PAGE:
Screen Link: https://app.dataquest.io/m/429/conditional-probability%3A-fundamentals/7/probability-formula
Hi Dataquest team,
I wanted to bring to your attention what I think is an error on the theory part for the first course on conditional probability.
In introducing the concept of P(A|B), this dataset is used.
After the intro on cardinals, the equivalence with probabilities is introduced in an awkward way.
P(HIV | T+) is calculated as P(HIV ⋂ T+) / P(T+)
the values of these two variables are expressed as
P(T+) = 0.12 (?)
P(HIV ⋂ T+) = 0.000015 (??)
Thus leading to P(HIV|H+) = 0.000125
While I think the two values should be
P(T+) = 45/53 (success / possible)
P(HIV ⋂ T+) = 21/53
Thus leading to P(HIV|H+) = 0,466
Maybe the dataset was changed or maybe I have not understood a thing about conditional probability?
Looks like the 0.12 and 0.000015 values are plucked out of thin air?
I agree that using the provided data as you demonstrated would make a more relatable explanation.
You have understood condition probability correctly, but nevertheless there’s nothing theoretically wrong with 0.000015/0.12=0.000125.
Introducing the great allen downey collection to satisfy all your bayes needs: https://colab.research.google.com/github/AllenDowney/BiteSizeBayes
Thsnks @hanqi! Maybe worth flagging this as somerhing to edit in dq backlog.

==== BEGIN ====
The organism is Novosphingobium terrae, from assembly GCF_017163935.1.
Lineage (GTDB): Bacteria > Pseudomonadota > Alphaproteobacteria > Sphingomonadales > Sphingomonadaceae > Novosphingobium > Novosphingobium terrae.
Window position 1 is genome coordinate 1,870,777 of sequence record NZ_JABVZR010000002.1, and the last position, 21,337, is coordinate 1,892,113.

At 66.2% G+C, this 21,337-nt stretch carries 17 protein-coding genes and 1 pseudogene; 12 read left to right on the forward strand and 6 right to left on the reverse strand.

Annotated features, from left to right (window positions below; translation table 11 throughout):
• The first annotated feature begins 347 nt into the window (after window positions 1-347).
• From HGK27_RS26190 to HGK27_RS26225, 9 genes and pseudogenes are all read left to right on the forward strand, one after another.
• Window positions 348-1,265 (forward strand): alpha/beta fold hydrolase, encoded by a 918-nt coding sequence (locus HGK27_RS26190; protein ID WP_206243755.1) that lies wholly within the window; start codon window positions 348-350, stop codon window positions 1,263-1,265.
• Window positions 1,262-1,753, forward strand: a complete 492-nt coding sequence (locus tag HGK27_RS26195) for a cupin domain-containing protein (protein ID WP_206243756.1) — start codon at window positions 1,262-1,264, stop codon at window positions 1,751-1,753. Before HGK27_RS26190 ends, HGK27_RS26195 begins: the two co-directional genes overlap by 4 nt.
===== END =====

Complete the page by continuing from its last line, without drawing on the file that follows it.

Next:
Hi @nlong, the table you showed above describes the results obtained using a certain HIV test. Before introducing the new probabilities (the ones which confused you), we mentioned using a a different HIV test (you might have missed that paragraph, hence the confusion):
This formula is useful when we only know probabilities. For instance, let’s say a different test is used to diagnose a patient. The patient tests positive for HIV, and we want to find P(HIV | T+) — the probability that the patient actually has HIV, given that the test was positive.
This time, however, all we know is P(T+)=0.12 and P(HIV∩T+)=0.000015. We can no longer find cardinals, but using the formula above, we have:
So the probabilities come from a different test, not from that initial table, and this aspect is already mentioned. Let me know if this is still confusing.
Hi @alex thanks for clarifying you are right.
However from a UX perspective I found a bit confusing breaking the reasoning flow of the existing sample above introducing a new one ex abrupto. the text is very dense, so using some extra spacing would be helpful in breaking the reasoning and introduce some extra data.
nevertheless, it may just be me
I agree with the observation you’re making from a UX perspective, and I added a change to make this more clear — hopefully, the change will go live next week. Thanks!